Christmas travel misery for millions as disruption hits UK rail and air travel

Passengers heading to Heathrow Airport will not be able to take the Tube

Strikes by members of the RMT union will affect UK rail travellers over the Christmas season. Getty Images

Rail strikes and disruption to air travel are set to wreak havoc on millions planning to see loved ones for Christmas in Britain.

CrossCountry, one of the UK’s main rail operators, warned passengers it would be running a “severely amended service” on Christmas Eve due to planned strike action by members of the National Union of Rail, Maritime and Transport Workers (RMT).

The firm also said trains risked being cancelled when further strikes take place on New Year’s Eve.

“We are expecting widespread disruption to our services over the festive period due to planned strike action by the RMT.

“Disruption is to be expected on Christmas Eve and New Year’s Eve as we will only be able to run a very limited timetable, with the cancellation of many of our services,” said CrossCountry.

“We are advising customers to alter their plans where possible and to avoid travel on either Friday December 24 or Friday December 31.”

The Piccadilly Underground line which connects Heathrow to central London will be disrupted over the Christmas period. EPA

People travelling to and from Heathrow Airport in west London may also have to alter their plans if the Tube is their preferred mode of transport.

From Christmas Eve to December 30 the Piccadilly line, which connects the airport to central London, will be partly suspended, affecting all terminals at Heathrow.

Passengers are advised to use Transport for London – the local government body responsible for most of the transport network in London – rail or bus services or taxis to and from the hub.

However, TfL has early closure on Christmas Eve.

TfL underground and bus services do not run on Christmas Day.

RAC, a firm specialising in car insurance, said up to 5.3 million drivers are expected to hit the road on Christmas Eve for what is usually one of the busiest days of the year for motorists.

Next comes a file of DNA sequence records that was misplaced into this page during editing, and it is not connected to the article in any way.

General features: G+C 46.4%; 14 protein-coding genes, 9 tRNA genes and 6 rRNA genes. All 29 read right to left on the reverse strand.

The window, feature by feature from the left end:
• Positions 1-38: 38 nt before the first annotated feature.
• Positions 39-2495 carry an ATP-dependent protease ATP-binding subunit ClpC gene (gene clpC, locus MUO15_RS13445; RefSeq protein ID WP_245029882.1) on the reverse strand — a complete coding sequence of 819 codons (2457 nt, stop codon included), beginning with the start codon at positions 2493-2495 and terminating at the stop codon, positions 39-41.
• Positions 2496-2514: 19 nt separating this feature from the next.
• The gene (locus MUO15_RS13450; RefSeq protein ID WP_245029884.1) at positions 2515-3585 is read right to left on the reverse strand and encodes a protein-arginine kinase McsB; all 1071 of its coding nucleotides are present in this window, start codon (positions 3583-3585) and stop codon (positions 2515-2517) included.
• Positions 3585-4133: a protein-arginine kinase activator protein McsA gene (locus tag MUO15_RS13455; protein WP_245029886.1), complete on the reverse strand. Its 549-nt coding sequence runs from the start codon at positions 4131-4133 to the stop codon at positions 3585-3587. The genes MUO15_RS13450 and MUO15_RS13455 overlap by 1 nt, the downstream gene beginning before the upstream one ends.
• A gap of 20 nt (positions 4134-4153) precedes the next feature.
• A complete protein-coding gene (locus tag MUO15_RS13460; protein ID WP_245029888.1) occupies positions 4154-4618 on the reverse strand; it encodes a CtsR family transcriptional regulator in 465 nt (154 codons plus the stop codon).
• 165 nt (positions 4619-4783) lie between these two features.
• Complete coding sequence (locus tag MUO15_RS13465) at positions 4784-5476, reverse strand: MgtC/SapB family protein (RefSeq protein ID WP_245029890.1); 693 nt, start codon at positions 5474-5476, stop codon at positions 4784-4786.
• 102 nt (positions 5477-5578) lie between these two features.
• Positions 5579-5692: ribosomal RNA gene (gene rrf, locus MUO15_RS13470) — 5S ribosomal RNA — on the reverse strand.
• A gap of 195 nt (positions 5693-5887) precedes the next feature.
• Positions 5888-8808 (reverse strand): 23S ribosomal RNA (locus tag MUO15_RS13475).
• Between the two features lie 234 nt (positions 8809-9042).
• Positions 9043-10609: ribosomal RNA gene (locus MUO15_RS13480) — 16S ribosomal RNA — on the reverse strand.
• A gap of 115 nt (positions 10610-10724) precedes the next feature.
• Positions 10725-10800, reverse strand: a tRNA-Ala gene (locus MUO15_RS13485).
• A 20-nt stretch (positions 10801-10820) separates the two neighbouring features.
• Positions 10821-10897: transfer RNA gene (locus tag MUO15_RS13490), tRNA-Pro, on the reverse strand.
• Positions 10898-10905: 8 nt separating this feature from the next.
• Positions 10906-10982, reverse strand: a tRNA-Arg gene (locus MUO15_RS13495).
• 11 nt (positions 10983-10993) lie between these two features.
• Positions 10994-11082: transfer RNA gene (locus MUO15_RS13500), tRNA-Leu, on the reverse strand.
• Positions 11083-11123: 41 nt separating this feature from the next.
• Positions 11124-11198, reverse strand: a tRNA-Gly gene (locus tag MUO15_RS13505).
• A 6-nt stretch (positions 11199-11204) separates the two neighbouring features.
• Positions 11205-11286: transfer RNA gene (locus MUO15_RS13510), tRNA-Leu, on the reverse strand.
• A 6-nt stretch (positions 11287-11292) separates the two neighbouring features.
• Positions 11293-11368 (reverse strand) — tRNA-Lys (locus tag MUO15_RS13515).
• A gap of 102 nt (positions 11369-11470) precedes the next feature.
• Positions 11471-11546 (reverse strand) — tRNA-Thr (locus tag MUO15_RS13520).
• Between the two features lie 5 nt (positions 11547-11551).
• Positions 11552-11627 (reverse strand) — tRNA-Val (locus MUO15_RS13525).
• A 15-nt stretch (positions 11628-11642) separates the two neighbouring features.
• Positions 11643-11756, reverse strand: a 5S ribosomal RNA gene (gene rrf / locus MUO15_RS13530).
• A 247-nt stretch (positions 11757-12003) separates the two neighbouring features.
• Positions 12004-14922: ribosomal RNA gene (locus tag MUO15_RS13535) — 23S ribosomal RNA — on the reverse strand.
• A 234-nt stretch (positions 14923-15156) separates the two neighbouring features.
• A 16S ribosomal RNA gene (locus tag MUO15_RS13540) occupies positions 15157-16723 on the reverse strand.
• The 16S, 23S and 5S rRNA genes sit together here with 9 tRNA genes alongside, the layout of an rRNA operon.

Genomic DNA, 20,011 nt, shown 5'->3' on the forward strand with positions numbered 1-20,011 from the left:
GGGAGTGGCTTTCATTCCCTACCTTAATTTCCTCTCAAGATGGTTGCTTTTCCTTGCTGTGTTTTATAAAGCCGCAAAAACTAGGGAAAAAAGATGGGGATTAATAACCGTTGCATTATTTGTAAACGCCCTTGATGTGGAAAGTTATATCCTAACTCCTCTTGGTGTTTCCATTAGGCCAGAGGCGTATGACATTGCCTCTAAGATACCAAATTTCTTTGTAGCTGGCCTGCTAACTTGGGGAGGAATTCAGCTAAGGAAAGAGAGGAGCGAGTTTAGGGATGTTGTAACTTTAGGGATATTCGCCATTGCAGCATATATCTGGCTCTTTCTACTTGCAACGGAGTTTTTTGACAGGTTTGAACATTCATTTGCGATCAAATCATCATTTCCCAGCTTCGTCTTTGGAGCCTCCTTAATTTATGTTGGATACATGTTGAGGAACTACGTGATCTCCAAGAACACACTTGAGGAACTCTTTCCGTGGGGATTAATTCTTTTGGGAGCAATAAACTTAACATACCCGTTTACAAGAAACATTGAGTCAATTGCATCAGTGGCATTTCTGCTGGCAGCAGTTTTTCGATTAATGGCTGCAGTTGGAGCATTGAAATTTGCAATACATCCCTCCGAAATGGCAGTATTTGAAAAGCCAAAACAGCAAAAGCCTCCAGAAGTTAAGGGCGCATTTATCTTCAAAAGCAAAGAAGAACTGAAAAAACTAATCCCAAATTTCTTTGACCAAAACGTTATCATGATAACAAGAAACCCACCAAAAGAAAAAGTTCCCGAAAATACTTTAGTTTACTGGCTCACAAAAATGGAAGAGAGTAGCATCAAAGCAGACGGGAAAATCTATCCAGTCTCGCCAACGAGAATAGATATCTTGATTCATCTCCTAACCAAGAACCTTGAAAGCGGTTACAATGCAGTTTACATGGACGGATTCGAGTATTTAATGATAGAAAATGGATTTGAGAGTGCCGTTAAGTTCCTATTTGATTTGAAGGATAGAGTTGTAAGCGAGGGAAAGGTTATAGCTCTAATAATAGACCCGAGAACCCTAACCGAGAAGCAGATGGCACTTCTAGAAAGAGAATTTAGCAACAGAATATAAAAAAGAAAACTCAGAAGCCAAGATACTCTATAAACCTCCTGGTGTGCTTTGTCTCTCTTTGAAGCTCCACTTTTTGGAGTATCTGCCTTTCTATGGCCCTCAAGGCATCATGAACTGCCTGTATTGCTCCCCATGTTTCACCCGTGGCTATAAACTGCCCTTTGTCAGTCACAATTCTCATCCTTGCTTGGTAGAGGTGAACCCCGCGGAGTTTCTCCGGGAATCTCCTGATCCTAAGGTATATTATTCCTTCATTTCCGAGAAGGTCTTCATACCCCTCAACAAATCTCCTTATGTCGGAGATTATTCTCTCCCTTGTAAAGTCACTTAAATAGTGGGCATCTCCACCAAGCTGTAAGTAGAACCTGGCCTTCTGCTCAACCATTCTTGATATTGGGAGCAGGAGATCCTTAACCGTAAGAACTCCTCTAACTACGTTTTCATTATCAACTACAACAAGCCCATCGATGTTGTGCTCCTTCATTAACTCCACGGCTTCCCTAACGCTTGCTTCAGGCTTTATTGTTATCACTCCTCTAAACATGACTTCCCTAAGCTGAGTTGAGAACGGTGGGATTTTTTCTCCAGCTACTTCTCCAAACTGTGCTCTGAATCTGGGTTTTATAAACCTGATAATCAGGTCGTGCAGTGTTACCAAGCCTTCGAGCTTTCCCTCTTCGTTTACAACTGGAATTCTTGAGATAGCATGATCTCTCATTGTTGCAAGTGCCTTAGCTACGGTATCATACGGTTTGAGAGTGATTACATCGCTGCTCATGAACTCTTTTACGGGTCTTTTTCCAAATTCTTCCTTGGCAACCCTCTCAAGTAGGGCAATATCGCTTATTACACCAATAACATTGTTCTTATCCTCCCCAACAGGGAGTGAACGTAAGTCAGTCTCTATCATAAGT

“Despite the increasing prevalence of the Omicron Covid variant, our research shows that the vast majority of drivers are still determined to do Christmas properly this year – in sharp contrast to 12 months ago,” the RAC's breakdown spokesman Rod Dennis said.

The company said there would be a total of 9.4 million journeys by people heading on overnight stays or daytrips across the UK on Thursday and Christmas Eve alone.

From a survey it conducted with data firm Inrix, on 1,400 drivers it predicted this season to be the busiest Christmas for travel in five years.

Britain’s Prime Minister Boris Johnson this week confirmed no further social restrictions would be announced in England before the weekend.

Travellers wait for trains at Euston station in London. Getty Images

The UK's devolved governments set their own restrictions.

His decision came as the UK’s daily Covid total reached 100,000 for the first time since the beginning of the pandemic.

The rising numbers of cases and the rapid spread of the Omicron variant have prompted scientists to pressure ministers to impose stricter measures.

But following last year’s chaos on Christmas week, Mr Johnson resisted pressure to lock the country down again and instead urged people to be cautious when they celebrate with their loved ones over the festive season.

Last December, the prime minister thwarted the plans of millions of Britons when just days before Christmas he announced a ban on the mixing of households. Only those in support bubbles and people providing care or other essential services were permitted to mix with those from outside.

Updated: December 24th 2021, 12:06 PM